When to use a SharePoint 2013 Composed Look (a.k.a. Theme)

To be perfectly honest, I am not sure. From the demo perspective, Composed Looks have a lot of oohh ahhh sex appeal but when you drill down to the nitty gritty of development and deployment, the oohs and ahhs turn into, oh no and ah geez. 🙁

(The acronym OOTB, used several times in this post, stands for out-of-the-box)

Themes over time

One thing that SharePoint seems to do with every version is reboot the theming capabilities of the product. Here is the path we have taken over the years…

SharePoint 2007

Back in 2007 themes were added to SharePoint and allowed you to use/create a CSS file that was applied in addition to the regular SharePoint CSS. The theme CSS file would overwrite existing SharePoint CSS. You can think of it as repainting your house. SharePoint branding was still there, but the theme CSS changed up colors and images. You could actually do a good bit with themes because it was just a CSS file. If there was a class or ID in the code, you could use it in your theme CSS file and write style statements to do things like add images, move around page components or hide them.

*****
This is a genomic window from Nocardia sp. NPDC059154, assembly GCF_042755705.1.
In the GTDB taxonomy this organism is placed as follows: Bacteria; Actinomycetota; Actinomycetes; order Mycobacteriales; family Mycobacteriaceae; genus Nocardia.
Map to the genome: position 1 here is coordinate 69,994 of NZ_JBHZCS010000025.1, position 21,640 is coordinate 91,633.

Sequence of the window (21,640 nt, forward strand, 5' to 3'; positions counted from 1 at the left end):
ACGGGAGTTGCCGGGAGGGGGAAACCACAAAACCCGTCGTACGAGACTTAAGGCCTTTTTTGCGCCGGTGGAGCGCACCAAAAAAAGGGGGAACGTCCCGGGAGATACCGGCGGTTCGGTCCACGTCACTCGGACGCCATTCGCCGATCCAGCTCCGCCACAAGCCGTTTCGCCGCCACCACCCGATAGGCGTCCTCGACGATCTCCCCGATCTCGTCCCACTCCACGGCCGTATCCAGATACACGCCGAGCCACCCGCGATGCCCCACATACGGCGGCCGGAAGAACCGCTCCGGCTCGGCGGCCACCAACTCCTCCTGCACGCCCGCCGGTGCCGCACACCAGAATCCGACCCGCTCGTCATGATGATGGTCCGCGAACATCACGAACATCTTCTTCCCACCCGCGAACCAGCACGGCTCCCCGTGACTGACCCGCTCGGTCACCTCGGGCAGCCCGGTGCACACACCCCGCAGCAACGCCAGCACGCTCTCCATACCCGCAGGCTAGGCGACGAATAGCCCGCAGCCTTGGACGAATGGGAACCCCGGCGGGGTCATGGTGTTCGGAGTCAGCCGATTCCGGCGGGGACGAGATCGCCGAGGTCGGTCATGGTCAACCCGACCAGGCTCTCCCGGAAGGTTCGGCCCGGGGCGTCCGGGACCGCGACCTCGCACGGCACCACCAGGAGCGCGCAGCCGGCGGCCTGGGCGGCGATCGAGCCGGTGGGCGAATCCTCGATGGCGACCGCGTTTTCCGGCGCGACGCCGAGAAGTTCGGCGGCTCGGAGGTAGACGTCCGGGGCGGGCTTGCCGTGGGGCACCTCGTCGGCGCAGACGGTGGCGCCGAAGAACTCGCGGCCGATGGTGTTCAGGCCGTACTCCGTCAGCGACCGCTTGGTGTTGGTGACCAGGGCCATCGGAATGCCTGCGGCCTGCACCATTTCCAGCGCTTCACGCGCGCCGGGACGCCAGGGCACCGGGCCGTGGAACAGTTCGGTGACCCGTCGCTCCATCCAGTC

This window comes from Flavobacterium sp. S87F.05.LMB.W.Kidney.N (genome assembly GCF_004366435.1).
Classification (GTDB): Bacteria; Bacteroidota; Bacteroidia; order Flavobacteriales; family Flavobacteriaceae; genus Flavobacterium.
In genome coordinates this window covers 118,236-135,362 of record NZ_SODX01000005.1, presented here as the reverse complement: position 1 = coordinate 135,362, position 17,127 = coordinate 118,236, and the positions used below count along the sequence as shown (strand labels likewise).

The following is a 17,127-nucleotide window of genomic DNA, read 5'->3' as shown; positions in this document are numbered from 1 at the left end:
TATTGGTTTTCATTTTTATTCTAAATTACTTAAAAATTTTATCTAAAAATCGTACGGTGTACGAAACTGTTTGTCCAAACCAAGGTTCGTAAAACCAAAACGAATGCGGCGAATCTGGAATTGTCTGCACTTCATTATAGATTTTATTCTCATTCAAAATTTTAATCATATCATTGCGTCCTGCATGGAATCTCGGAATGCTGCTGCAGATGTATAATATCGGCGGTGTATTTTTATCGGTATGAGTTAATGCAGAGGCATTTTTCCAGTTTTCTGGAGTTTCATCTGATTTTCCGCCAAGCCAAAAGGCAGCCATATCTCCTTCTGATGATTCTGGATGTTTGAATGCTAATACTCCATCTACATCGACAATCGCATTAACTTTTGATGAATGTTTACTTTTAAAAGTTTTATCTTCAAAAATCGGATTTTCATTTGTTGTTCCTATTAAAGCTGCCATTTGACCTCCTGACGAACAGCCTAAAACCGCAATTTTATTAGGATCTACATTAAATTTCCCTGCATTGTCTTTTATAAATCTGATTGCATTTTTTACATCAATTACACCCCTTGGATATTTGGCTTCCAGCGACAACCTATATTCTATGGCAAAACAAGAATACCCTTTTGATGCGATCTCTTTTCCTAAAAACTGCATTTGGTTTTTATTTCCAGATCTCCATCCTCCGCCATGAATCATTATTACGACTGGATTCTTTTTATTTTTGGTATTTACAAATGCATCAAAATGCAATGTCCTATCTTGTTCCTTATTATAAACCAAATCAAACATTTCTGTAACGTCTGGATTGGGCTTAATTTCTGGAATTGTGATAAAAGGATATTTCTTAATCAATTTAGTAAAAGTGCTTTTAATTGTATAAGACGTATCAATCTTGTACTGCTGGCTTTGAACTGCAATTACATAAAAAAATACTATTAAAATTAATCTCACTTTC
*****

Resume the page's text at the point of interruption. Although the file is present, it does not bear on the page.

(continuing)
SharePoint 2010

Themes take a different turn and still use CSS, but introduce theming comments which allow you to specify what in the CSS can be changed. So instead of adding entire style statements, you have to specify which CSS property can be changed. Here is an example:

/* [ReplaceColor(themeColor:"Dark2")] */ color:#204d89;

This was done because of THMX files, which are a part of the Office theming engine, which was utilized in this version. This is an Office theme file you create in an application like PowerPoint where you specify a color palette that can be used. This opened up theme creation to a broader audience but at the same time restricted the flexibility we once enjoyed in SP2007.

SharePoint 2013

New version, new approach. THMX files have been ditched but theming comments are still around. But this time you can customize them (which is nice) and pair it with a master page and background image. Management of colors and fonts has been shifted from THMX files to new, separate files stored in SharePoint.